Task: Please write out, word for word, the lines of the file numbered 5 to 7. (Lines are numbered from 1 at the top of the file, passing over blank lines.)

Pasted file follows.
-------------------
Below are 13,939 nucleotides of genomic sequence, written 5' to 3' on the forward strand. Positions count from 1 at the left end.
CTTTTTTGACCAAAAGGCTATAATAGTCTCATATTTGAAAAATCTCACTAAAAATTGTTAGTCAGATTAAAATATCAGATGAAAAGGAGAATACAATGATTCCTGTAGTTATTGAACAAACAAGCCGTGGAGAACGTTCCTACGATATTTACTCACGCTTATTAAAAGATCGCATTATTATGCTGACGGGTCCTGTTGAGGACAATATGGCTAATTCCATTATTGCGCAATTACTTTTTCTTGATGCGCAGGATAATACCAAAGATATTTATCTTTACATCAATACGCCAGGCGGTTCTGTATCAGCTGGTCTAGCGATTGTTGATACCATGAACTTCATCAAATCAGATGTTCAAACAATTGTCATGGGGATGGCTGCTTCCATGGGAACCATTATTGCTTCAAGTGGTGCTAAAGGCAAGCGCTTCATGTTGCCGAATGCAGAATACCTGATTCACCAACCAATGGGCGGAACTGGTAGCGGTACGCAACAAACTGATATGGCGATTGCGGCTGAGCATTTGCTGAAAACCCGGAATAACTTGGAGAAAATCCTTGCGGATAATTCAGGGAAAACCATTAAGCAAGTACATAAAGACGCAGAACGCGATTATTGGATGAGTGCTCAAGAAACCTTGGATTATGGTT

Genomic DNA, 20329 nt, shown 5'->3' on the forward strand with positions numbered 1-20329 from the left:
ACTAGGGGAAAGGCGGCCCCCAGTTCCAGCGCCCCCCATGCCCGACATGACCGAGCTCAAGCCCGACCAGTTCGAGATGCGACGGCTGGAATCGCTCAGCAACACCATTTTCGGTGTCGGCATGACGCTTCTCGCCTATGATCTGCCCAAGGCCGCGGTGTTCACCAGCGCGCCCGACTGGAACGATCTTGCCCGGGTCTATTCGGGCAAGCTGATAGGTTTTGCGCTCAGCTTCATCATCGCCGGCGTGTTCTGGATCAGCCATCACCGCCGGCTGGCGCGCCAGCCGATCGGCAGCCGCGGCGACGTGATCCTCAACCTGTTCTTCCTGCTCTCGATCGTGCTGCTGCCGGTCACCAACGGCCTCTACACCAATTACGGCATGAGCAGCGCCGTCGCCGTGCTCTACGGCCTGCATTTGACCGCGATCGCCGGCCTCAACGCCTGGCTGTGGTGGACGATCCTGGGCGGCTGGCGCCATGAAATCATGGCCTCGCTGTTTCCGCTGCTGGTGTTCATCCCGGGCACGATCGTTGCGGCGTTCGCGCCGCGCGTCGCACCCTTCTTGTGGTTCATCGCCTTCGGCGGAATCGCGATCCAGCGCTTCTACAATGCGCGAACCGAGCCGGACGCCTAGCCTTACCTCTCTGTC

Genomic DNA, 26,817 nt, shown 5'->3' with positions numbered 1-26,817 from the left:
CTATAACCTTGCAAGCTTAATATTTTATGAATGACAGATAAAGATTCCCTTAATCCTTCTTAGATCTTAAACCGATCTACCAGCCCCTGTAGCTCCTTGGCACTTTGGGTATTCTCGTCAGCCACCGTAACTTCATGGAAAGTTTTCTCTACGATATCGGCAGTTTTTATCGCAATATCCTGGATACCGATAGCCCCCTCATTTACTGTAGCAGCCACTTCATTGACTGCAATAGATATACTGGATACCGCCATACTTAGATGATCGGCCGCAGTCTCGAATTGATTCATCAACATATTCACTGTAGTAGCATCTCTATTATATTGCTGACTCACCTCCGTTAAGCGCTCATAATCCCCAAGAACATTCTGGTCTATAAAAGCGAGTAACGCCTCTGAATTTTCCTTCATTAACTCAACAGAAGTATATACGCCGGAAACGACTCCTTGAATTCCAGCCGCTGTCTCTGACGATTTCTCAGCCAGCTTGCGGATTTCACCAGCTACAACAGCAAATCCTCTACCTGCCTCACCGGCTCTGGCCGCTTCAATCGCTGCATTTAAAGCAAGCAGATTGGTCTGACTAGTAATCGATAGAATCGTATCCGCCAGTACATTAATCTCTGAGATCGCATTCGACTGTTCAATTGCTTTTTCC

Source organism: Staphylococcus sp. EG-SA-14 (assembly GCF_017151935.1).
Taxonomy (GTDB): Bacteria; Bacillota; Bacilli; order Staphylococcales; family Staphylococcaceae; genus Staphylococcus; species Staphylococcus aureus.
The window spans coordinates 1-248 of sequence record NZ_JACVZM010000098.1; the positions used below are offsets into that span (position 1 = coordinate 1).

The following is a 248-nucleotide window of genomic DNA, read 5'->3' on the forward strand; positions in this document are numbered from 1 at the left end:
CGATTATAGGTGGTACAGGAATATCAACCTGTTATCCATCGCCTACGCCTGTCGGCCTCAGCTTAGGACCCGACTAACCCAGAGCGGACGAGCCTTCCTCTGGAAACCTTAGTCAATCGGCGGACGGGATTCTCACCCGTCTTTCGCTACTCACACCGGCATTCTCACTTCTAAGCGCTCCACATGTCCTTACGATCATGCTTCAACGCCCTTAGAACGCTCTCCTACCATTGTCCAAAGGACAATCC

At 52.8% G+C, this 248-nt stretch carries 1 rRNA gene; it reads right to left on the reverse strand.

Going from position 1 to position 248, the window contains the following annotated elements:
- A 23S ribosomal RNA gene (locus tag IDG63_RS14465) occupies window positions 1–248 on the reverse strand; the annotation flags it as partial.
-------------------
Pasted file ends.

Genomic DNA, 26,817 nt, shown 5'->3' with positions numbered 1-26,817 from the left:
CTATAACCTTGCAAGCTTAATATTTTATGAATGACAGATAAAGATTCCCTTAATCCTTCTTAGATCTTAAACCGATCTACCAGCCCCTGTAGCTCCTTGGCACTTTGGGTATTCTCGTCAGCCACCGTAACTTCATGGAAAGTTTTCTCTACGATATCGGCAGTTTTTATCGCAATATCCTGGATACCGATAGCCCCCTCATTTACTGTAGCAGCCACTTCATTGACTGCAATAGATATACTGGATACCGCCATACTTAGATGATCGGCCGCAGTCTCGAATTGATTCATCAACATATTCACTGTAGTAGCATCTCTATTATATTGCTGACTCACCTCCGTTAAGCGCTCATAATCCCCAAGAACATTCTGGTCTATAAAAGCGAGTAACGCCTCTGAATTTTCCTTCATTAACTCAACAGAAGTATATACGCCGGAAACGACTCCTTGAATTCCAGCCGCTGTCTCTGACGATTTCTCAGCCAGCTTGCGGATTTCACCAGCTACAACAGCAAATCCTCTACCTGCCTCACCGGCTCTGGCCGCTTCAATCGCTGCATTTAAAGCAAGCAGATTGGTCTGACTAGTAATCGATAGAATCGTATCCGCCAGTACATTAATCTCTGAGATCGCATTCGACTGTTCAATTGCTTTTTCC

Source organism: Staphylococcus sp. EG-SA-14 (assembly GCF_017151935.1).